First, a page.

jhornsby3 jhornsby3 is offline
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Default Re: This Brother 416 is killing me

Thank you Robert for the reply.

I took out the bobbin and checked the tension with the Tajima stick gauge. I set it before the test at 40g. when I took it out it was setting at 120g. That is the tension of the new one I have from the factory. I dropped it down to 50g and it felt way too loose. I have not run it though. I am afraid to run it a third time on the customers garment and I don't want to loose the place its in for the restart.

John
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Old January 23rd, 2020, 03:23 PM   #5 (permalink)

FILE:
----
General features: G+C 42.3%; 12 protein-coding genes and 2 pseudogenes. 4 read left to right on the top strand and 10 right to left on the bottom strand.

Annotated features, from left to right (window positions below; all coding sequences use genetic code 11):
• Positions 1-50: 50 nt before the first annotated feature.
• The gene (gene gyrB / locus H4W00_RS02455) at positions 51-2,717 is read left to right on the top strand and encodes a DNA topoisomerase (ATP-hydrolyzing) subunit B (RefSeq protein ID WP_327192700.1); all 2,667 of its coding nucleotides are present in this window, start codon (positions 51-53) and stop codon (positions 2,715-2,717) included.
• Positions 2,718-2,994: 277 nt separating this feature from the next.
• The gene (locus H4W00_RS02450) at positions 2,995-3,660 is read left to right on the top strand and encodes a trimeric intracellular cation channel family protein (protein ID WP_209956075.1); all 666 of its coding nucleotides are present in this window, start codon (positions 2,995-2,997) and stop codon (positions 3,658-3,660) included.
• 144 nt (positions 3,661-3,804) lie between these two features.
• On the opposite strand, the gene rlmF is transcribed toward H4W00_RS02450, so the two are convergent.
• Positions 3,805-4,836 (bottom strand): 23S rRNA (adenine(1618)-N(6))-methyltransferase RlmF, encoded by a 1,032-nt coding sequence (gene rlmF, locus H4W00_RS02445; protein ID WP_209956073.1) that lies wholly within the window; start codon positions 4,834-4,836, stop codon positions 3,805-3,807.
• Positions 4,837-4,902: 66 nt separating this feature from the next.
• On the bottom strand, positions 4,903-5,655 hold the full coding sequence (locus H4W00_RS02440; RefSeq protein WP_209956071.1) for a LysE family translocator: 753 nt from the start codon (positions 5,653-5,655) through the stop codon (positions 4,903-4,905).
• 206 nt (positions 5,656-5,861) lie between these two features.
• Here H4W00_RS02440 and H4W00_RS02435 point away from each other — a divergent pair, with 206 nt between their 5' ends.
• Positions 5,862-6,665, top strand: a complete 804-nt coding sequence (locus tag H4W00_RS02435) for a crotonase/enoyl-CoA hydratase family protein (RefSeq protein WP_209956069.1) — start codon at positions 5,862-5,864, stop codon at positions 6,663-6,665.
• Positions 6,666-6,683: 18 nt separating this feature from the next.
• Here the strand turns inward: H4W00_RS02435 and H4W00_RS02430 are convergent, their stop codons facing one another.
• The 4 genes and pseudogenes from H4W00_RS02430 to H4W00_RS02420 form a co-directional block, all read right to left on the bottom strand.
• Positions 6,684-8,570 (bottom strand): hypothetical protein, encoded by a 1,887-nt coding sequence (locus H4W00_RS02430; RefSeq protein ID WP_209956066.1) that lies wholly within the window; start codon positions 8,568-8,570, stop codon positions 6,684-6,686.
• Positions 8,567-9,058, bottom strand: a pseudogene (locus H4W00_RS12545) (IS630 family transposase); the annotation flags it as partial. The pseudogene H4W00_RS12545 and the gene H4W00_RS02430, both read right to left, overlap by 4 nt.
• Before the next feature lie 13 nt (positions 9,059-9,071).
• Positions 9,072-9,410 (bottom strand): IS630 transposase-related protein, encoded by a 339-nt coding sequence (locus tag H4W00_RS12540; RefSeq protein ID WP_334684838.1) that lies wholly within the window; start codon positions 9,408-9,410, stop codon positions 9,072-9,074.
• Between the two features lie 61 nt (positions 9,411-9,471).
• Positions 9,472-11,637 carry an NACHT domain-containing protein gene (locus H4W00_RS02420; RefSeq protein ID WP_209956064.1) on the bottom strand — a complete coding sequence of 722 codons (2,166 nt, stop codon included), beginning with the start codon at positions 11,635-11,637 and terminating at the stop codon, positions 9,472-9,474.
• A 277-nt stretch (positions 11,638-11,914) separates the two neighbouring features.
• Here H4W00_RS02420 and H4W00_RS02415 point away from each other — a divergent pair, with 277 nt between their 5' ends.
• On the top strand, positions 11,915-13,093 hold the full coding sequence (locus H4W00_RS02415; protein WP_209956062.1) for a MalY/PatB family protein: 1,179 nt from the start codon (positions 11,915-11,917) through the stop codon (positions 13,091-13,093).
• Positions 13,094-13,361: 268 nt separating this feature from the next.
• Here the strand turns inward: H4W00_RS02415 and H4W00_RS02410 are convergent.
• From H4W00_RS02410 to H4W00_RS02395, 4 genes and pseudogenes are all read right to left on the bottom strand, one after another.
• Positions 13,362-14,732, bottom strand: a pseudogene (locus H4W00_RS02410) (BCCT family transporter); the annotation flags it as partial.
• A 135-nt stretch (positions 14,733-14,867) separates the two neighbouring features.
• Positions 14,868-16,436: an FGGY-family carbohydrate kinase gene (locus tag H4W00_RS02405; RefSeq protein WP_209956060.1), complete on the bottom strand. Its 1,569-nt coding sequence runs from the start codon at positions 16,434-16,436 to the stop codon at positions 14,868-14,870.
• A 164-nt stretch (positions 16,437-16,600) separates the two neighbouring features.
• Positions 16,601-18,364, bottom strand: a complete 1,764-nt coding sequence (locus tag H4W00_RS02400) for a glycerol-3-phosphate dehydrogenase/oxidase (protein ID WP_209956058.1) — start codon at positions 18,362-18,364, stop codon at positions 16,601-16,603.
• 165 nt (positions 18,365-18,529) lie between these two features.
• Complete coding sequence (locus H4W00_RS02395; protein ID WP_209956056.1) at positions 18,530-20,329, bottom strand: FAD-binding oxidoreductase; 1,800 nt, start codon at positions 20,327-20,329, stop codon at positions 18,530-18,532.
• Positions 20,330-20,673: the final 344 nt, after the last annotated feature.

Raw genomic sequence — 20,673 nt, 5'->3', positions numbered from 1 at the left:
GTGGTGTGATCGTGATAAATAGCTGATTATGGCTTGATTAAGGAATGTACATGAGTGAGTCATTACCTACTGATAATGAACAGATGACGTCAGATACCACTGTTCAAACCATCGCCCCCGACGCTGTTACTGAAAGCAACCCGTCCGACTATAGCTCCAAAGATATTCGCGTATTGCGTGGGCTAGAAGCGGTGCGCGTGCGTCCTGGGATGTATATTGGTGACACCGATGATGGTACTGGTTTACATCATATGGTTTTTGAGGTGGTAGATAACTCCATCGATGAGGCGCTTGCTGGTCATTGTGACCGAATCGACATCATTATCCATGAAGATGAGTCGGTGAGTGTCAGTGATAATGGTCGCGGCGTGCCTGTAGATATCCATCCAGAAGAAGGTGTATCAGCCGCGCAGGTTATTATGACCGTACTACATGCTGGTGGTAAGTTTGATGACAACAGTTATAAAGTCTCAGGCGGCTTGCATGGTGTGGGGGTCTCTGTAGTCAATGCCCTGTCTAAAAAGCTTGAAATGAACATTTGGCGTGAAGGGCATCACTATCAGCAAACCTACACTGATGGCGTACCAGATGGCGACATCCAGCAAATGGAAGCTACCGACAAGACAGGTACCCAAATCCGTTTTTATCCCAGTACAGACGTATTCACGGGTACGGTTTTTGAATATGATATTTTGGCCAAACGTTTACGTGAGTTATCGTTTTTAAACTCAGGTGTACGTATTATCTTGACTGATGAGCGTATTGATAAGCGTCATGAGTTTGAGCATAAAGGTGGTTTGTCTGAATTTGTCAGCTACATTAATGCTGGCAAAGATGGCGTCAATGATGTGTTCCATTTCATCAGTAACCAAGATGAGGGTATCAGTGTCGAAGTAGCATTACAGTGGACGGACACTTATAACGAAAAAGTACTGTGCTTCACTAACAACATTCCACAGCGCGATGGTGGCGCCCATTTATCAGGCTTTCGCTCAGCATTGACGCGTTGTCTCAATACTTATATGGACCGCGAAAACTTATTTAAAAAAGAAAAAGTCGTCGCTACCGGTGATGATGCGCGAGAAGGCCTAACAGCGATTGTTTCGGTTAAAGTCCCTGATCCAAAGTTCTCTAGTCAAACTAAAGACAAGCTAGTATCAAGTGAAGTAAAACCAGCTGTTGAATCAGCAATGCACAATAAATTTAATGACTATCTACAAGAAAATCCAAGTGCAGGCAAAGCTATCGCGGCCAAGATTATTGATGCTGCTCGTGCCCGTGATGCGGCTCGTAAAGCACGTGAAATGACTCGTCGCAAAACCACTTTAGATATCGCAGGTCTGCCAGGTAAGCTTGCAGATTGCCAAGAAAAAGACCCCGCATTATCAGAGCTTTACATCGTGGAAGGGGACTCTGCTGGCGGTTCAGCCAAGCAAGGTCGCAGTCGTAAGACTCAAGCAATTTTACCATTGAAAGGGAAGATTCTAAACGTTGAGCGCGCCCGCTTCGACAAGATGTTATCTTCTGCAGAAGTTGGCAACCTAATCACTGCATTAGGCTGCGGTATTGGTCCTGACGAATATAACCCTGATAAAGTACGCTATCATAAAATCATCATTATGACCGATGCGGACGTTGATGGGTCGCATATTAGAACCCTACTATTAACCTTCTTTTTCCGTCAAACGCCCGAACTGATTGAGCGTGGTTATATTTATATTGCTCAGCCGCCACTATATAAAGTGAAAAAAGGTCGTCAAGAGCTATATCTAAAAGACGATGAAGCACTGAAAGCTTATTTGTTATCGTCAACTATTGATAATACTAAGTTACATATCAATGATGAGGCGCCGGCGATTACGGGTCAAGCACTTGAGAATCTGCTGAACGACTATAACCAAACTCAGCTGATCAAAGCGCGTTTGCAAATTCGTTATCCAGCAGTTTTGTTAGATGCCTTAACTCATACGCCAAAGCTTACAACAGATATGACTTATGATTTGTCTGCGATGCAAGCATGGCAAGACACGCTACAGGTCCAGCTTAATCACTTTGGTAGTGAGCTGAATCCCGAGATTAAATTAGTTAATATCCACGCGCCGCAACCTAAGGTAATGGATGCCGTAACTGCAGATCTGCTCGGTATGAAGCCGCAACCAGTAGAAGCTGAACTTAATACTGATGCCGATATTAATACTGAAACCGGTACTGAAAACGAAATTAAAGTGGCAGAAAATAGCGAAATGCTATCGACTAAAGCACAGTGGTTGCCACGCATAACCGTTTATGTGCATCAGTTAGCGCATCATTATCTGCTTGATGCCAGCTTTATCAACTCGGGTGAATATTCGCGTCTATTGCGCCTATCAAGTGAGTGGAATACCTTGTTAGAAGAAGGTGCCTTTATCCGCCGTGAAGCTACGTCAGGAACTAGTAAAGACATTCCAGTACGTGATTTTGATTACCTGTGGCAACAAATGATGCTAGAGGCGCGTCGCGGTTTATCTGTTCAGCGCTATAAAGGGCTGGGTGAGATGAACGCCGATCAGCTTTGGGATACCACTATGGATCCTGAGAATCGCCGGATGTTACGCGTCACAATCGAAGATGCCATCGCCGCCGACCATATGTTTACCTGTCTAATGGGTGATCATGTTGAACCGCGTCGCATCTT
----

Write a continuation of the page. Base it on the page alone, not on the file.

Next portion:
jhornsby3 jhornsby3 is offline
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Default Re: This Brother 416 is killing me

Well, folks, Robert gets the win again.

I dropped in a new bobbin at the start of the red. So I know I would not run out at the last two thirds (really half way) of the stitch. Seeing as I had just checked the tension, I did not. After the first screw up, I did not change the bobbin but I did check the tension and clean the rotory hook. Ran it again and the same response from the stitch, a big ball and knot of just red. After beating my head on the machine for more than a few hours, as well as a couple emails and a post here. I found the bobbin case would not hold the tension but would get tighter but not really loosen up below 70g. Most of the tension would be closer to 100g. I cleaned the case real good. Cleaned the rotory hook real good. Then it hit me. CHANGE the bobbin again. I did and found the bobbins are out of spec and were binding.